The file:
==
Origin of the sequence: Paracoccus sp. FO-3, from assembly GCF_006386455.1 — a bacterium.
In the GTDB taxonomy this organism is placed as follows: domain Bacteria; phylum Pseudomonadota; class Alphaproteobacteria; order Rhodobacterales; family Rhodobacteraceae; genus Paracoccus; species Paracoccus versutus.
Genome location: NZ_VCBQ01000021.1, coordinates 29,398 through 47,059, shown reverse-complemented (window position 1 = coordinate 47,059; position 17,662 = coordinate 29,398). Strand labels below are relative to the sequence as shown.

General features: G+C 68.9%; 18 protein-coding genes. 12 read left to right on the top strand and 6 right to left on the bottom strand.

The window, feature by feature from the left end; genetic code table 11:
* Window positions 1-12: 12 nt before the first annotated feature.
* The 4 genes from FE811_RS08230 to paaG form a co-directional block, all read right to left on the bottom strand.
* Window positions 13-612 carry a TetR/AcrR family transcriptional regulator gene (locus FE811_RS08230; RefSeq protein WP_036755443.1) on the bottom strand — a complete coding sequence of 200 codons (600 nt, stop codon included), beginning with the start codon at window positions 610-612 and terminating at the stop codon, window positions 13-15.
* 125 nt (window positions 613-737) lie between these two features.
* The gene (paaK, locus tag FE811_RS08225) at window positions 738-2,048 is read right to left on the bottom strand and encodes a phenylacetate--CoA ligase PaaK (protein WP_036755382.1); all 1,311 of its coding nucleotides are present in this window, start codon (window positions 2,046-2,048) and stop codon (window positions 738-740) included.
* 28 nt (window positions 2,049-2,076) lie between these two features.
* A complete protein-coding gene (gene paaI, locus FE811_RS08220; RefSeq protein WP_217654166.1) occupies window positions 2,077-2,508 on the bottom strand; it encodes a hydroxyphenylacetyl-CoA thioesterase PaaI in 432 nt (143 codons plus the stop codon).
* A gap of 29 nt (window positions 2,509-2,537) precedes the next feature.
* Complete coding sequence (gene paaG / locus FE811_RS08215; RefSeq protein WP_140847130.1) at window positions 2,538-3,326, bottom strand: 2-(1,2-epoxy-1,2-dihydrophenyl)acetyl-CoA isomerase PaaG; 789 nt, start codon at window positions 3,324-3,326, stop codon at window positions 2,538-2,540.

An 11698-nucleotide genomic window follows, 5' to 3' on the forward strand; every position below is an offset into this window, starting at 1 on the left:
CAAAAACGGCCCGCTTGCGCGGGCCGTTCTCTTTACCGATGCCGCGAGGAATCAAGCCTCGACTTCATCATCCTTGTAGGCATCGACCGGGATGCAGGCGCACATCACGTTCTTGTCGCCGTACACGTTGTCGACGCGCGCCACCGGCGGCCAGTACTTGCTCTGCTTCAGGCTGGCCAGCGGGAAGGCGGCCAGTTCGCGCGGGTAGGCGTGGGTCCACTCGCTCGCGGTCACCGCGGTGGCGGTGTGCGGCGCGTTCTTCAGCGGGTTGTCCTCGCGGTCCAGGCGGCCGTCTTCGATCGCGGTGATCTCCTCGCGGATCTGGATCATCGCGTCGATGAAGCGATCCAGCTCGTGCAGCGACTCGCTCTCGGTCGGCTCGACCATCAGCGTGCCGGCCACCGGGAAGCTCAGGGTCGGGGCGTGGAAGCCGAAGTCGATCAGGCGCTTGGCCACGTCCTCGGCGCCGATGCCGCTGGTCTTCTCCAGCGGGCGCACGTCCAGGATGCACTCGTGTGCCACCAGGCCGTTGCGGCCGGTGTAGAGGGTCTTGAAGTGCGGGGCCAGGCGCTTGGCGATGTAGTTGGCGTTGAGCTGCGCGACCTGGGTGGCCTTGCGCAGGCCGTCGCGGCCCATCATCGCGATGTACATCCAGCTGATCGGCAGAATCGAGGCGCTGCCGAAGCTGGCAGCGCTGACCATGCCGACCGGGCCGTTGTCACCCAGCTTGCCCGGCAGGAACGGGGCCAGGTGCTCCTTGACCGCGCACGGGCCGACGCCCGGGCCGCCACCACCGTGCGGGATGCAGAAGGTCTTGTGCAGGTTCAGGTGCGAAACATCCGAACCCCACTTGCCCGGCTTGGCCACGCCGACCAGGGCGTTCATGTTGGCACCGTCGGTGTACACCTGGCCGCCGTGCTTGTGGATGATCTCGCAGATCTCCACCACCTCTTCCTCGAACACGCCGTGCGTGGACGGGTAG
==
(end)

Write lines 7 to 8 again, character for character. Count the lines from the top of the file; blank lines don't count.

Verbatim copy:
* The 4 genes from FE811_RS08230 to paaG form a co-directional block, all read right to left on the bottom strand.
* Window positions 13-612 carry a TetR/AcrR family transcriptional regulator gene (locus FE811_RS08230; RefSeq protein WP_036755443.1) on the bottom strand — a complete coding sequence of 200 codons (600 nt, stop codon included), beginning with the start codon at window positions 610-612 and terminating at the stop codon, window positions 13-15.